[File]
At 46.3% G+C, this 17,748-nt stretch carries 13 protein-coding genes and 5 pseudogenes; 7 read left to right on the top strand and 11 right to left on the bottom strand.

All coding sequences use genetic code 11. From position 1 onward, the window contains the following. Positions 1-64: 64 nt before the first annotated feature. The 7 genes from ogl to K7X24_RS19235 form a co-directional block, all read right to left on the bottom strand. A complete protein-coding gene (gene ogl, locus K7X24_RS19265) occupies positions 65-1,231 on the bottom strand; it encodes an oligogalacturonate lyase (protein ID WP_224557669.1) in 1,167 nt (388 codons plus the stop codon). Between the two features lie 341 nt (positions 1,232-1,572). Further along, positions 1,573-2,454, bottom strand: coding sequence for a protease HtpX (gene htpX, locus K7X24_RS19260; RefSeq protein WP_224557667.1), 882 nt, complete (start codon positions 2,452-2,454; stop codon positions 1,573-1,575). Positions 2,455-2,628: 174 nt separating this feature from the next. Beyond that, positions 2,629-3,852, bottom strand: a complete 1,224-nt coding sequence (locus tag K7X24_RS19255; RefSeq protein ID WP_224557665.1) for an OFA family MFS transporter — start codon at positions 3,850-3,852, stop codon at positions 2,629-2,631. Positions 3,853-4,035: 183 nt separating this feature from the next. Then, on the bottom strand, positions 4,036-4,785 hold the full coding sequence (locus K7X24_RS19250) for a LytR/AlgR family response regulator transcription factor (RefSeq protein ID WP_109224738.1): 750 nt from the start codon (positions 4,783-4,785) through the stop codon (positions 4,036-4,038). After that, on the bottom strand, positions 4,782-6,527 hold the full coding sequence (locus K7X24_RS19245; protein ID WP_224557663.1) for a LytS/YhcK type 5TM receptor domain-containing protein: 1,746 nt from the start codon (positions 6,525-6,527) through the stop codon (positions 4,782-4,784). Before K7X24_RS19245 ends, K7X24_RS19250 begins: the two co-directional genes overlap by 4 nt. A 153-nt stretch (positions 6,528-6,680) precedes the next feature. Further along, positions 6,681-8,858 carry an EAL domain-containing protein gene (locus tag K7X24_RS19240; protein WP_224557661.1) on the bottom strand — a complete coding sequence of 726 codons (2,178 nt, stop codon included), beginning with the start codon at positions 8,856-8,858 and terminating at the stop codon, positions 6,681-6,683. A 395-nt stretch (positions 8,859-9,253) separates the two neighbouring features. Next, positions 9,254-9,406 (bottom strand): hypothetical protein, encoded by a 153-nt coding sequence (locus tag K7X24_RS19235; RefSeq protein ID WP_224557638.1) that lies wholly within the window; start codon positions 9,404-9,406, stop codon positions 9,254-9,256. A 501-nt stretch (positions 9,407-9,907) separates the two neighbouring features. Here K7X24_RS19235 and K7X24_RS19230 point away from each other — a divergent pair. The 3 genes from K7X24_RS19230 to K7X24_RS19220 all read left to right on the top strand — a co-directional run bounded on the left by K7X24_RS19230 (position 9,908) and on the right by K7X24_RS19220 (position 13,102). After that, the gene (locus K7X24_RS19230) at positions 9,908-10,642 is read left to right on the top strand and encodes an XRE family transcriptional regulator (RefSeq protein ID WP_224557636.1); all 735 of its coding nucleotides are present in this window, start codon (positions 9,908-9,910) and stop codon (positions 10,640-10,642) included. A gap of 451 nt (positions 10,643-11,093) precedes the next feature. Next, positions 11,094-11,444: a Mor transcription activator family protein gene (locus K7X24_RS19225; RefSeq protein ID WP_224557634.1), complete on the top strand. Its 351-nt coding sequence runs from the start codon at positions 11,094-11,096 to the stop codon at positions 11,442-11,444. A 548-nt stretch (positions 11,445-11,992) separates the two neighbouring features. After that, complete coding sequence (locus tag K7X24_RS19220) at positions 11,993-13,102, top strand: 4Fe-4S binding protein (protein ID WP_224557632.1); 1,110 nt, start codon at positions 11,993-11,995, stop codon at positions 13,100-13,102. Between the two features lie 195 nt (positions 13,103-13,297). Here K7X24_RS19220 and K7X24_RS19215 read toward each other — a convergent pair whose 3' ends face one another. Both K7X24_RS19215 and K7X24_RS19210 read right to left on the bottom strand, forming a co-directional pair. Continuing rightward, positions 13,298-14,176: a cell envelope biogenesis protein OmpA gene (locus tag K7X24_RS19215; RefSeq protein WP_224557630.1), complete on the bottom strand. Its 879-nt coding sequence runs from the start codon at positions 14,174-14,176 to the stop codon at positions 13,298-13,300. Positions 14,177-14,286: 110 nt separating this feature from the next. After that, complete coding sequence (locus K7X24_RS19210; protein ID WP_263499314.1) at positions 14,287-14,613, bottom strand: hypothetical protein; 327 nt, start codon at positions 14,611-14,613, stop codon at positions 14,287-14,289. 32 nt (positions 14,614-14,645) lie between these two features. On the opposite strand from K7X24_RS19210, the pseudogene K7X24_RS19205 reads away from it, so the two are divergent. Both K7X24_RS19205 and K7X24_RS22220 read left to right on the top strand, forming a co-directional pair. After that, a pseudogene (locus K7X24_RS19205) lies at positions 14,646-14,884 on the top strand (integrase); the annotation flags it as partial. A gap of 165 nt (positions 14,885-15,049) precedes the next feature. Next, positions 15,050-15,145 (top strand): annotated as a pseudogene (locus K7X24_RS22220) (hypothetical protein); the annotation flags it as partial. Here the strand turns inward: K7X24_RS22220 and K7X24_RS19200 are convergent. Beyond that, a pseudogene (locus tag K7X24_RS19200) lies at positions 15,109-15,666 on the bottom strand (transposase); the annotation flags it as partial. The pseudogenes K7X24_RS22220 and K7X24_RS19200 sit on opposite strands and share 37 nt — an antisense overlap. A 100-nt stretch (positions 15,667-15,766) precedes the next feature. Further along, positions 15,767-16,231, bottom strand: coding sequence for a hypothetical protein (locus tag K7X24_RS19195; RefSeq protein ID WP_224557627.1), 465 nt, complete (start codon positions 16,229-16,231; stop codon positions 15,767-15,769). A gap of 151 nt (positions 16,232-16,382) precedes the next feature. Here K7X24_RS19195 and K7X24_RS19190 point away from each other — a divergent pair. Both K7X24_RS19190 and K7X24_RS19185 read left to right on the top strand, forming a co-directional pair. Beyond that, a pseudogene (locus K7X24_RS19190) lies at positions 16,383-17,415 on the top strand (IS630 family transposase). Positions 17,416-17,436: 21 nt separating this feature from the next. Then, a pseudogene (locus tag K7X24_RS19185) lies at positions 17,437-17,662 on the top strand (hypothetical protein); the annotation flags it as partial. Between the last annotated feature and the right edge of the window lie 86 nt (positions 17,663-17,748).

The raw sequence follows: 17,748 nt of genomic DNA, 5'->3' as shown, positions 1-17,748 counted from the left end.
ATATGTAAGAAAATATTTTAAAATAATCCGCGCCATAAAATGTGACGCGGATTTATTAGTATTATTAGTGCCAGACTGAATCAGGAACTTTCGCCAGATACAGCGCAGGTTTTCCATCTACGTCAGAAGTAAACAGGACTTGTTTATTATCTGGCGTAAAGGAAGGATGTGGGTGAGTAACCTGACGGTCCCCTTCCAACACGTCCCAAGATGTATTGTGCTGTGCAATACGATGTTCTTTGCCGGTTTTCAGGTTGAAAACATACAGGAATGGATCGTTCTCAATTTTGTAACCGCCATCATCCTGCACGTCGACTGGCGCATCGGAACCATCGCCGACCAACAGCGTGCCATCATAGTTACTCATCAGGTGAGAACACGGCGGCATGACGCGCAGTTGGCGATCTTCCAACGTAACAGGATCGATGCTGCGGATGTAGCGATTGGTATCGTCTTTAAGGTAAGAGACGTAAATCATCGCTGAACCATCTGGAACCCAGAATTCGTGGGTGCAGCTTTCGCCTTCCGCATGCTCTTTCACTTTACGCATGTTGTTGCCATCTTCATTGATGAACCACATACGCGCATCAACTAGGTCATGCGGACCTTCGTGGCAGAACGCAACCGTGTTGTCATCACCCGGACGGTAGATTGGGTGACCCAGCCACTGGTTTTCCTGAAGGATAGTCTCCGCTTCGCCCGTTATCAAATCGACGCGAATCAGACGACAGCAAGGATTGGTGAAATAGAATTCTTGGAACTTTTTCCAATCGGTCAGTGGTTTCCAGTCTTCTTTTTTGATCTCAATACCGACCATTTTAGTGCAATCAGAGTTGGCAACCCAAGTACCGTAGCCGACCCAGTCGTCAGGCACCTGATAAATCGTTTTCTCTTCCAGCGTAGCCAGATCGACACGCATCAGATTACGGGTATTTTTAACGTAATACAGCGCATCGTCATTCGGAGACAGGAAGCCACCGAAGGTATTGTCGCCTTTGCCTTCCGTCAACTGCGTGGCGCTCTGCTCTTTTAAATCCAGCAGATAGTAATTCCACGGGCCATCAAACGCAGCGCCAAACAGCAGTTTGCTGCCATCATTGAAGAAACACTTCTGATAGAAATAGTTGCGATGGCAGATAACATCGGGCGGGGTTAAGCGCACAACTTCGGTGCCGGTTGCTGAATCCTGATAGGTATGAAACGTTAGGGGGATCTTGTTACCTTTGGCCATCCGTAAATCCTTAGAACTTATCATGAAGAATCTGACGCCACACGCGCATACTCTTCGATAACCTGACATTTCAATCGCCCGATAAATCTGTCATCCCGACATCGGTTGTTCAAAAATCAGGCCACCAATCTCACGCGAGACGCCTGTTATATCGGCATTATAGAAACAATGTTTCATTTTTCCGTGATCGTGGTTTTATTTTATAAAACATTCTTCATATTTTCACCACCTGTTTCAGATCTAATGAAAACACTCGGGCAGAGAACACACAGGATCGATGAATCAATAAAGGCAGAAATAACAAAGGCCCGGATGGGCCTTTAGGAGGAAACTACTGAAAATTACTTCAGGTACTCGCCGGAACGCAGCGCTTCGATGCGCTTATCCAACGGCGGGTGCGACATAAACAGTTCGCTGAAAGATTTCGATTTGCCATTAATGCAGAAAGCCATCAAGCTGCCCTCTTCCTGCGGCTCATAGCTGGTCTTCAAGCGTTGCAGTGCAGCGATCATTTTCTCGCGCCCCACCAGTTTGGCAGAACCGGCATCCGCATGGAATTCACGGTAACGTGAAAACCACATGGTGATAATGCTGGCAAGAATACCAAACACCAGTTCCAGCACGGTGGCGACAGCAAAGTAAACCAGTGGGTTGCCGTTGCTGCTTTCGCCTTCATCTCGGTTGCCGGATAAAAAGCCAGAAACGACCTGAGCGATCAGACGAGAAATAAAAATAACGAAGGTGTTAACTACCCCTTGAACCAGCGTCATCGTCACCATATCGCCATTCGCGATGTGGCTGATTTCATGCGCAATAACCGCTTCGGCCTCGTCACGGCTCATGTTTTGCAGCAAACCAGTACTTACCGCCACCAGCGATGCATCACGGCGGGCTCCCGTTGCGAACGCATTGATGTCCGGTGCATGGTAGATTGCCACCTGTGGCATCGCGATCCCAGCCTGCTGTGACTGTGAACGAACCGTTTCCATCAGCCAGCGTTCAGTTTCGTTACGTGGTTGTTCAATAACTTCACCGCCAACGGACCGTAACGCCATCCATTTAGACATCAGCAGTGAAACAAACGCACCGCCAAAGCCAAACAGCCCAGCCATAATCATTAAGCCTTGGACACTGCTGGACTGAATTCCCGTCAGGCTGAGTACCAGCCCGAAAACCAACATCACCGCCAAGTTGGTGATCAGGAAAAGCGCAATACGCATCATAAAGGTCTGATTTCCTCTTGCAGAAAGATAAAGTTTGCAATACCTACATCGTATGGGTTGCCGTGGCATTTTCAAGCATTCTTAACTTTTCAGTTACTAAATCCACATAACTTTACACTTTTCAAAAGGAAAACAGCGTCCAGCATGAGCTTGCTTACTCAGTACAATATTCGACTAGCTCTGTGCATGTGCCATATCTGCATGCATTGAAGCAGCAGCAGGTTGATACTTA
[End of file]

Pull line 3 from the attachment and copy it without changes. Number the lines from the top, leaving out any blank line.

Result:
The raw sequence follows: 17,748 nt of genomic DNA, 5'->3' as shown, positions 1-17,748 counted from the left end.